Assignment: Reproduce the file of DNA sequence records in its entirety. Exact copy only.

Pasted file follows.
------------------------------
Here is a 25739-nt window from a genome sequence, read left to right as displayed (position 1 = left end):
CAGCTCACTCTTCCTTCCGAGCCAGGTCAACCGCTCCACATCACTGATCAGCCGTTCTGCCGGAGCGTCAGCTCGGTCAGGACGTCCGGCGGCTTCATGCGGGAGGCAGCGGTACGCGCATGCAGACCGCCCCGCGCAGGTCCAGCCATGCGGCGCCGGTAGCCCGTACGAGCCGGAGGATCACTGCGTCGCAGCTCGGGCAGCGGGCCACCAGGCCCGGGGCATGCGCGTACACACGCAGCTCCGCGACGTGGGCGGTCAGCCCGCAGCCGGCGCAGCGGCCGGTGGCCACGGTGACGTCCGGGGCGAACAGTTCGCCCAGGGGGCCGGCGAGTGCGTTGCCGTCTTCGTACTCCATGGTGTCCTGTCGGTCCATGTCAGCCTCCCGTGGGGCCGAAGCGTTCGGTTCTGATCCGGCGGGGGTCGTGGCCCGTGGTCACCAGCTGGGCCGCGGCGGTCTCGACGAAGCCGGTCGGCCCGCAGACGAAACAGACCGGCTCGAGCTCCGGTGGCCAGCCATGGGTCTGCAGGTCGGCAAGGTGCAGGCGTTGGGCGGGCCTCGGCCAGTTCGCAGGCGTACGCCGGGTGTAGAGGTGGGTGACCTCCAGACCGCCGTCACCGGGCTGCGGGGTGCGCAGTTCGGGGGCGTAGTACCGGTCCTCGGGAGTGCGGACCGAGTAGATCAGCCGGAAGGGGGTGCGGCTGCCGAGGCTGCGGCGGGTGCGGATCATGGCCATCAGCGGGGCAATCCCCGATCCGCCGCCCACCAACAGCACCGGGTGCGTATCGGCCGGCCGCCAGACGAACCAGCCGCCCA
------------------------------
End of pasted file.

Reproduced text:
Here is a 25739-nt window from a genome sequence, read left to right as displayed (position 1 = left end):
CAGCTCACTCTTCCTTCCGAGCCAGGTCAACCGCTCCACATCACTGATCAGCCGTTCTGCCGGAGCGTCAGCTCGGTCAGGACGTCCGGCGGCTTCATGCGGGAGGCAGCGGTACGCGCATGCAGACCGCCCCGCGCAGGTCCAGCCATGCGGCGCCGGTAGCCCGTACGAGCCGGAGGATCACTGCGTCGCAGCTCGGGCAGCGGGCCACCAGGCCCGGGGCATGCGCGTACACACGCAGCTCCGCGACGTGGGCGGTCAGCCCGCAGCCGGCGCAGCGGCCGGTGGCCACGGTGACGTCCGGGGCGAACAGTTCGCCCAGGGGGCCGGCGAGTGCGTTGCCGTCTTCGTACTCCATGGTGTCCTGTCGGTCCATGTCAGCCTCCCGTGGGGCCGAAGCGTTCGGTTCTGATCCGGCGGGGGTCGTGGCCCGTGGTCACCAGCTGGGCCGCGGCGGTCTCGACGAAGCCGGTCGGCCCGCAGACGAAACAGACCGGCTCGAGCTCCGGTGGCCAGCCATGGGTCTGCAGGTCGGCAAGGTGCAGGCGTTGGGCGGGCCTCGGCCAGTTCGCAGGCGTACGCCGGGTGTAGAGGTGGGTGACCTCCAGACCGCCGTCACCGGGCTGCGGGGTGCGCAGTTCGGGGGCGTAGTACCGGTCCTCGGGAGTGCGGACCGAGTAGATCAGCCGGAAGGGGGTGCGGCTGCCGAGGCTGCGGCGGGTGCGGATCATGGCCATCAGCGGGGCAATCCCCGATCCGCCGCCCACCAACAGCACCGGGTGCGTATCGGCCGGCCGCCAGACGAACCAGCCGCCCA